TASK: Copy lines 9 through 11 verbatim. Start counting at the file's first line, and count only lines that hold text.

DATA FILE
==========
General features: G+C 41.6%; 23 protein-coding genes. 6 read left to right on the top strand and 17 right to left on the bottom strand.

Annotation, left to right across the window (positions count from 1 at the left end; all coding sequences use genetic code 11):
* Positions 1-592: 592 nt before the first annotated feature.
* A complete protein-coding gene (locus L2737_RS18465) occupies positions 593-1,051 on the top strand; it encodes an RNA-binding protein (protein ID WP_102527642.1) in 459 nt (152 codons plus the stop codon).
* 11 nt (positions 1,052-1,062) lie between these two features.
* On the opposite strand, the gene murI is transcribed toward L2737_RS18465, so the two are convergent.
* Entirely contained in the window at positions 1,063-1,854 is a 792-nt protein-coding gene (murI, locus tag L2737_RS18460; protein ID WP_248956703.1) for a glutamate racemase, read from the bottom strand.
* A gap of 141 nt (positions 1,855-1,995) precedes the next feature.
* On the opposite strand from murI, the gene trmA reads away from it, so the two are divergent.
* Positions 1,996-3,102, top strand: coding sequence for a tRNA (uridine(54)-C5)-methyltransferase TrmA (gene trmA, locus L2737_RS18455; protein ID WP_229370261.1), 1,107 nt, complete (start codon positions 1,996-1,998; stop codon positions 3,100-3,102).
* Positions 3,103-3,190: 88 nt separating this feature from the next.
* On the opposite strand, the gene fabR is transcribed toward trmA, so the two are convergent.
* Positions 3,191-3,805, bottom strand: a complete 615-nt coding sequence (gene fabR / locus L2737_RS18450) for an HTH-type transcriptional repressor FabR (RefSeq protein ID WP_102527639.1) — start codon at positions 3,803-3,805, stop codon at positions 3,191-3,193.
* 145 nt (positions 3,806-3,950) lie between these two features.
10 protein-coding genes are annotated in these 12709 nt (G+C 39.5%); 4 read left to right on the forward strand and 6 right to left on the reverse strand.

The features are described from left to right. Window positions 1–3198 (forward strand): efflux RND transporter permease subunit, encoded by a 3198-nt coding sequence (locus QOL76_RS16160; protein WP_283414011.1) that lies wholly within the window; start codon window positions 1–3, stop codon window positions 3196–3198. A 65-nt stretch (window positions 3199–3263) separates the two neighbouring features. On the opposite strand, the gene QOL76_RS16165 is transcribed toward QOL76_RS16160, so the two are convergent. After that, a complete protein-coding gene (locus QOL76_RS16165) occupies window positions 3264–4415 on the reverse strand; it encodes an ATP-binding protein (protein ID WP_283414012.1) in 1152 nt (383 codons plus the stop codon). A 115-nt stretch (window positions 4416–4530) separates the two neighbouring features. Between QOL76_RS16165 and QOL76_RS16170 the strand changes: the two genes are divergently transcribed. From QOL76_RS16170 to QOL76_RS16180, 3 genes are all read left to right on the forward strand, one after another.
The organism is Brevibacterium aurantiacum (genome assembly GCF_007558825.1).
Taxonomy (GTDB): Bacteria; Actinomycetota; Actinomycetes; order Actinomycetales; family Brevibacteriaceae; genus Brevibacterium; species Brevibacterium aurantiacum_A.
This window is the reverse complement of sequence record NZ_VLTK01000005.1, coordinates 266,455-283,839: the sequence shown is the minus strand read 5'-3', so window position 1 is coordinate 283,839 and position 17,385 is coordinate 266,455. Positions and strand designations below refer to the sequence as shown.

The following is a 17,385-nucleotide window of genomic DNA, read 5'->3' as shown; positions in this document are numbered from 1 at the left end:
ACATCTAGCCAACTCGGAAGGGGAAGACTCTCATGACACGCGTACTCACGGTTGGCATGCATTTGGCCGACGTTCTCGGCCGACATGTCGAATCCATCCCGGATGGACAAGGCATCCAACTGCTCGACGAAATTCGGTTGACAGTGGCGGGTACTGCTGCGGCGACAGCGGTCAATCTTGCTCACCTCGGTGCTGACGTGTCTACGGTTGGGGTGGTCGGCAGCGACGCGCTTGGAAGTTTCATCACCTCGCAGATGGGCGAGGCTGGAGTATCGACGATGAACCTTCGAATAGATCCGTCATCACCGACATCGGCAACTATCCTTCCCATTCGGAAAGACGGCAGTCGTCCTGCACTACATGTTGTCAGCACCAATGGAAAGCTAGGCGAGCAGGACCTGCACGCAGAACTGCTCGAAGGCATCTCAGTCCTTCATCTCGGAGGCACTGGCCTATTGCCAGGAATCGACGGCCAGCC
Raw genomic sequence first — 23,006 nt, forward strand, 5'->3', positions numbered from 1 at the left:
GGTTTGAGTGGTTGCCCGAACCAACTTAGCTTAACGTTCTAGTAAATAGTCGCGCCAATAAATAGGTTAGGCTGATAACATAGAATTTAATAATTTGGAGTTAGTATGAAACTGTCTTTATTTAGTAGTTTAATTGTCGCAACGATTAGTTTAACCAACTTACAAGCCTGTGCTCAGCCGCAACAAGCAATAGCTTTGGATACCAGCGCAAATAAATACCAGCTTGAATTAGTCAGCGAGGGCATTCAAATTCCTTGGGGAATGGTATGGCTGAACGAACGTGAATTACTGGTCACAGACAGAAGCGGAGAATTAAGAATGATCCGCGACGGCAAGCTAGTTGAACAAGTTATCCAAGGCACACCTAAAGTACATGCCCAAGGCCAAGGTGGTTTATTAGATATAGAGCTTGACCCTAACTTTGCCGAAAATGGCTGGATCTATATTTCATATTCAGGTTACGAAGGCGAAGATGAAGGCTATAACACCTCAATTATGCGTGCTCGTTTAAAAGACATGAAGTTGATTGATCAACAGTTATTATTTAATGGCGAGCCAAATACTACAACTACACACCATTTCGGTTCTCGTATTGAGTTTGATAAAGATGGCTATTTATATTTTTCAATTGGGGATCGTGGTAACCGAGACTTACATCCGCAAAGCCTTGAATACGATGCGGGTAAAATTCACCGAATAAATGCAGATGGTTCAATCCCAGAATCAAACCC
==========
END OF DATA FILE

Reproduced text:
* On the opposite strand from murI, the gene trmA reads away from it, so the two are divergent.
* Positions 1,996-3,102, top strand: coding sequence for a tRNA (uridine(54)-C5)-methyltransferase TrmA (gene trmA, locus L2737_RS18455; protein ID WP_229370261.1), 1,107 nt, complete (start codon positions 1,996-1,998; stop codon positions 3,100-3,102).
* Positions 3,103-3,190: 88 nt separating this feature from the next.